Mayra Bueno Silva def Mara Romero Borella via Submission (Armbar), Round 1 (2:29)

Borella opens up the round by initiating a ground exchange so you know she’s a lunatic. She lands some nice ground and pound strikes but nothing damaging and Silva is looking to set things up the entire time. She throws up an armbar out of nowhere and gets the early tap-out for the win. Baffling decision by Borella.

Damon Jackson def Mirsad Bektic via Submission (Guillotine), Round 3 (1:21)

Bektic comes with an immediate one-two followed by a double leg. Lots of scrambles and positional changes but Bektic ends up on top and lands a big punch to the back of the head. The referee pauses the fight and stands the fighters up as punishment, but Bektic rocks Jackson as the fight resumes and gets the fight back down to the ground quickly. Jackson locks up a really deep kimura but Bektic doesn’t even think about tapping and instead just steps over and lands nice ground and pound strikes to break it. Bektic sees the round out with more ground and pound. 10-9 Bektic.

Fast start to the second round as Bektic opens up again with the takedown but Jackson does well to grab the neck and locks in a really tight guillotine. It’s in deep but Bektic fights it with body shots and eventually pops out and continues to dominate the grappling exchanges on the mat with raw strength. Bektic attempts for a guillotine of his own in the final minute of the round but Jackson reverses and lands some nice elbows on the ground to end the round. 20-18 Bektic.

Third round starts with Bektic engaging in a clinch yet again but this time Jackson ends up on top by grabbing for the guillotine again. He sweeps to end up on top and gets a mounted guillotine in deep. Bektic fights for a while, but Jackson is too good here and gets the tap. Huge win for Jackson!

David Dvorak def Jordan Espinosa via Unanimous Decision (30-27 x3)

A methodical opening round from both fighters as both men look to land leg kicks to slow their opponent down. Espinosa trying to move on the outside and Dvorak using good boxing to land some nice left hooks to counter. A few slips from Espinosa throughout but never really hurt, but I give the opening round to Dvorak for landing a bit more flush throughout and pushing the pace a bit more. 10-9 Dvorak.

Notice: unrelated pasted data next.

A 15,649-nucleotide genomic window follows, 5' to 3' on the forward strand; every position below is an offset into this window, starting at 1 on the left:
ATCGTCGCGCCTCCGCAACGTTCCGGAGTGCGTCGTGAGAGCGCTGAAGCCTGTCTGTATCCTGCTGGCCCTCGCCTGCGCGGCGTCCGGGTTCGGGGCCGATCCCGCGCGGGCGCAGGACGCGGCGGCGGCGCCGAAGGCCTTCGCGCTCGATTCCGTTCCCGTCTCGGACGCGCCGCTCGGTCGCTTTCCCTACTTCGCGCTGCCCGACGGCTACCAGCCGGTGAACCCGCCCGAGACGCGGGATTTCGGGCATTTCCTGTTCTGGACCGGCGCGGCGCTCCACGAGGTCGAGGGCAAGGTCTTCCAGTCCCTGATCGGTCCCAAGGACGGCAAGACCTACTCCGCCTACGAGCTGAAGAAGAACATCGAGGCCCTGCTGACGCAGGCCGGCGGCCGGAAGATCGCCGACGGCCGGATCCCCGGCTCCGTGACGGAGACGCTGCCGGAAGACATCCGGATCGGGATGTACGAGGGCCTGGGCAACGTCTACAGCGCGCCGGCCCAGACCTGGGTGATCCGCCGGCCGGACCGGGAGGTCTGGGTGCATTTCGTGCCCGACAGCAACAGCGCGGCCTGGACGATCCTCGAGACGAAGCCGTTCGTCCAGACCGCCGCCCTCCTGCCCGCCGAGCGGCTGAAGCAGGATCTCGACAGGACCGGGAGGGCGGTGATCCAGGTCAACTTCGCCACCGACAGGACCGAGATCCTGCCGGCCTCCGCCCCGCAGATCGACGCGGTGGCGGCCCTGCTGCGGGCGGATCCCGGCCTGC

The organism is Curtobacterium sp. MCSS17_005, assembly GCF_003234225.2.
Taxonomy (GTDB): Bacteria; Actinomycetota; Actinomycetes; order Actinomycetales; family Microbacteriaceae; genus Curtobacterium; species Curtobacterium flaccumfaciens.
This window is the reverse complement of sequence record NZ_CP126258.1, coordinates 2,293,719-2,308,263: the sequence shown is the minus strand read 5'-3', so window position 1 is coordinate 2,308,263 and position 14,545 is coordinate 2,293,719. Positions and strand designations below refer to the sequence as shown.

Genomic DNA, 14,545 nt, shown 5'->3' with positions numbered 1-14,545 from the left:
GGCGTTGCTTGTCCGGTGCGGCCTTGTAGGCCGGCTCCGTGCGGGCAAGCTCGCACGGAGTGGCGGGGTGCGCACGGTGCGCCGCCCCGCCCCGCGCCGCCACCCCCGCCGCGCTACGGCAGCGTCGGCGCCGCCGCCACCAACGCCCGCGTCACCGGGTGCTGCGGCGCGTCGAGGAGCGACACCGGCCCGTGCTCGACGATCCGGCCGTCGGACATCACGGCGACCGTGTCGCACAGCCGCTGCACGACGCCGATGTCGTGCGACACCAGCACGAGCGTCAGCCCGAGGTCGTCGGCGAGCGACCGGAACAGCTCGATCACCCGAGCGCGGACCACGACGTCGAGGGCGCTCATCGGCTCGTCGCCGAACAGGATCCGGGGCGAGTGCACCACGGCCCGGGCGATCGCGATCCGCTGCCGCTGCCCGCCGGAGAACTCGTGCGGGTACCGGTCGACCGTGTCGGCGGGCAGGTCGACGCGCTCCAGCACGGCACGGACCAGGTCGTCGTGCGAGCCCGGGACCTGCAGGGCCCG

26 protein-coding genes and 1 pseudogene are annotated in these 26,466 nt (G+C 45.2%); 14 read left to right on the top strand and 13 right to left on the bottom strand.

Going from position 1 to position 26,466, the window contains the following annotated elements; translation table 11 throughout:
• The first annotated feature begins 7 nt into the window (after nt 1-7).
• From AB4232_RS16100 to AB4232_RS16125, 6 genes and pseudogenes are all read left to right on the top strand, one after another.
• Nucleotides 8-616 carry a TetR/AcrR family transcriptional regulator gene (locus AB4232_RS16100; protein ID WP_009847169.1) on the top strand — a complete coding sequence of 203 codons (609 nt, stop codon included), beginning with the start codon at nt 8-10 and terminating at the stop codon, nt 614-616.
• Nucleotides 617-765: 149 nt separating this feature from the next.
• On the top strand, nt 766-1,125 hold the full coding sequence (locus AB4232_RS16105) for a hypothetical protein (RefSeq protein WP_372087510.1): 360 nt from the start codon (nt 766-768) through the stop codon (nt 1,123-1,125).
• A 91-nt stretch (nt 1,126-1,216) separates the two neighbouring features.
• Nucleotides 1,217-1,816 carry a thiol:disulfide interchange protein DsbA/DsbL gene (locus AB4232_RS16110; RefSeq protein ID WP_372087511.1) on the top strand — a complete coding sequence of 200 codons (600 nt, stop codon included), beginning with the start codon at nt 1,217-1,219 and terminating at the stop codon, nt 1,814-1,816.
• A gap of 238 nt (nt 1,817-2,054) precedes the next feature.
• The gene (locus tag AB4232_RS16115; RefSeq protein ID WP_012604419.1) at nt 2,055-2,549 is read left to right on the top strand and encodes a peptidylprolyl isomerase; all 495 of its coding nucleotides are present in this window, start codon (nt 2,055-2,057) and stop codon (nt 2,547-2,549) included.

More feeling out going on in this second round as Dvorak avoids the heavy right hand of Espinosa by continuing to throw leg kicks and left hooks. Espinosa is struggling with the left leg and is forced to switch stance repeatedly as he has to decide between landing the big right hand and eating more kicks to the leg. Dvorak staying aggressive and busy and takes the second round too. 20-18 Dvorak.

Dvorak comes out in the third with leg kicks on the brain yet again as Espinosa looks to counter. A quick clinch sees both men exchange in the pocket but Dvorak is landing heavier with the hands and on the leg kicks too. Dvorak has limited Espinosa’s movement with the kicks and is able to walk forward and close the distance better to land big hooks. Into the final minute and a heavy leg kick lands that wobbles Espinosa but that’s all and it should be a comfortable win for Dvorak. 30-27 Dvorak.

MAIN CARD

Kevin Holland def Darren Stewart via Split Decision (29-28 x2, 28-29)

A real fun first round in this middleweight fight. Holland and Stewart both come out throwing bombs early but nothing lands clean and they engage in a clinch against the cage. Stewart lands an inadvertant low blow which causes a pause in the action. Stewart eats two heavy shots from Holland but they both continue to feel each other out and exchange heavy blows. 10-9 Holland but it’s a close fight.

Early second round and Stewart rushes in and catches a kick and trips Holland to the ground. He attempts ground and pound but Holland defends well. Stewart gets to his feet with Holland still down and they exchange a few kicks before the referee stands them up. Holland goes for a takedown and Stewart grabs the neck for a guillotine but he can’t quite secure it so gets back to his feet and lands two big punches. Stewart throwing nice teep kicks to the lead leg of Holland before the two exchange in another clinch as the round comes to an end. 20-18 Holland.

Third round and both guys are coming looking for a finish. Stewart goes for another takedown and secures it but Holland gets up quickly before being dumped back down immediately afterwards. Holland goes for a kimura but can’t quite get it and they both get back to their feet. Holland beginning to tire now and shoots for a takedown but Stewart reverses and puts Holland on his back with 90 seconds to go. Big ground and pound for the rest of the round as both men trade verbals in the cage as the buzzer goes. 29-28 Holland for me.

Mackenzie Dern def Randa Markos via Submission (Armbar), Round 1 (3:44)